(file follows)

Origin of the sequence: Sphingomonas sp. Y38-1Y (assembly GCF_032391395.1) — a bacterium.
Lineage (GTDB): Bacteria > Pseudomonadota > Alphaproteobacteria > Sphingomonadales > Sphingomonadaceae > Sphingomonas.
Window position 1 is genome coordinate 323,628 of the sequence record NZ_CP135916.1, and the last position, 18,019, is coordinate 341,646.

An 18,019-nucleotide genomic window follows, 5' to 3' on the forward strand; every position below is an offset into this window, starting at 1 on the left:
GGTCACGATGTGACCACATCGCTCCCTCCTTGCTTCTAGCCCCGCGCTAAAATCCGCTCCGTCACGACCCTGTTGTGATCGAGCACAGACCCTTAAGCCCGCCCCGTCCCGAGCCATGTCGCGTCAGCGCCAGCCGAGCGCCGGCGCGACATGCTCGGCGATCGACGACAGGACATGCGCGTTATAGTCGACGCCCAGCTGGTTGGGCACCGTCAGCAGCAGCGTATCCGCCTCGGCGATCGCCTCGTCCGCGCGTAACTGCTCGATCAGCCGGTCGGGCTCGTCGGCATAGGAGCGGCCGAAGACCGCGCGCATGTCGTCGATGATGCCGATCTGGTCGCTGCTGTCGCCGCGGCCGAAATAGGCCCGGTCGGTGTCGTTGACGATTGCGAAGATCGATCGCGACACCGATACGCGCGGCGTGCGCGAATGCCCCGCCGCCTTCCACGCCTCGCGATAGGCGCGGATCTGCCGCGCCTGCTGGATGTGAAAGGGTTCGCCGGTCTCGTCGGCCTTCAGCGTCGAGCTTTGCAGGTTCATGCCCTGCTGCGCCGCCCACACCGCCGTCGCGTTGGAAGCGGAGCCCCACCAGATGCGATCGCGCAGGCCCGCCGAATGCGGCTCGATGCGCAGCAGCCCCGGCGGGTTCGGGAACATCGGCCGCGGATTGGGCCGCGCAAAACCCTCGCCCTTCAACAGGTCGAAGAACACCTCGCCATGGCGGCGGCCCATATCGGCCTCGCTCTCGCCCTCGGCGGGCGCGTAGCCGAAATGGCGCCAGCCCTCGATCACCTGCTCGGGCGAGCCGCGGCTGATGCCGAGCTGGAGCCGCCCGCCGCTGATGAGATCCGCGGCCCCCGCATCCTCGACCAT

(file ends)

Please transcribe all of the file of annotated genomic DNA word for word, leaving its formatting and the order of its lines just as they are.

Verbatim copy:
Origin of the sequence: Sphingomonas sp. Y38-1Y (assembly GCF_032391395.1) — a bacterium.
Lineage (GTDB): Bacteria > Pseudomonadota > Alphaproteobacteria > Sphingomonadales > Sphingomonadaceae > Sphingomonas.
Window position 1 is genome coordinate 323,628 of the sequence record NZ_CP135916.1, and the last position, 18,019, is coordinate 341,646.

An 18,019-nucleotide genomic window follows, 5' to 3' on the forward strand; every position below is an offset into this window, starting at 1 on the left:
GGTCACGATGTGACCACATCGCTCCCTCCTTGCTTCTAGCCCCGCGCTAAAATCCGCTCCGTCACGACCCTGTTGTGATCGAGCACAGACCCTTAAGCCCGCCCCGTCCCGAGCCATGTCGCGTCAGCGCCAGCCGAGCGCCGGCGCGACATGCTCGGCGATCGACGACAGGACATGCGCGTTATAGTCGACGCCCAGCTGGTTGGGCACCGTCAGCAGCAGCGTATCCGCCTCGGCGATCGCCTCGTCCGCGCGTAACTGCTCGATCAGCCGGTCGGGCTCGTCGGCATAGGAGCGGCCGAAGACCGCGCGCATGTCGTCGATGATGCCGATCTGGTCGCTGCTGTCGCCGCGGCCGAAATAGGCCCGGTCGGTGTCGTTGACGATTGCGAAGATCGATCGCGACACCGATACGCGCGGCGTGCGCGAATGCCCCGCCGCCTTCCACGCCTCGCGATAGGCGCGGATCTGCCGCGCCTGCTGGATGTGAAAGGGTTCGCCGGTCTCGTCGGCCTTCAGCGTCGAGCTTTGCAGGTTCATGCCCTGCTGCGCCGCCCACACCGCCGTCGCGTTGGAAGCGGAGCCCCACCAGATGCGATCGCGCAGGCCCGCCGAATGCGGCTCGATGCGCAGCAGCCCCGGCGGGTTCGGGAACATCGGCCGCGGATTGGGCCGCGCAAAACCCTCGCCCTTCAACAGGTCGAAGAACACCTCGCCATGGCGGCGGCCCATATCGGCCTCGCTCTCGCCCTCGGCGGGCGCGTAGCCGAAATGGCGCCAGCCCTCGATCACCTGCTCGGGCGAGCCGCGGCTGATGCCGAGCTGGAGCCGCCCGCCGCTGATGAGATCCGCGGCCCCCGCATCCTCGACCAT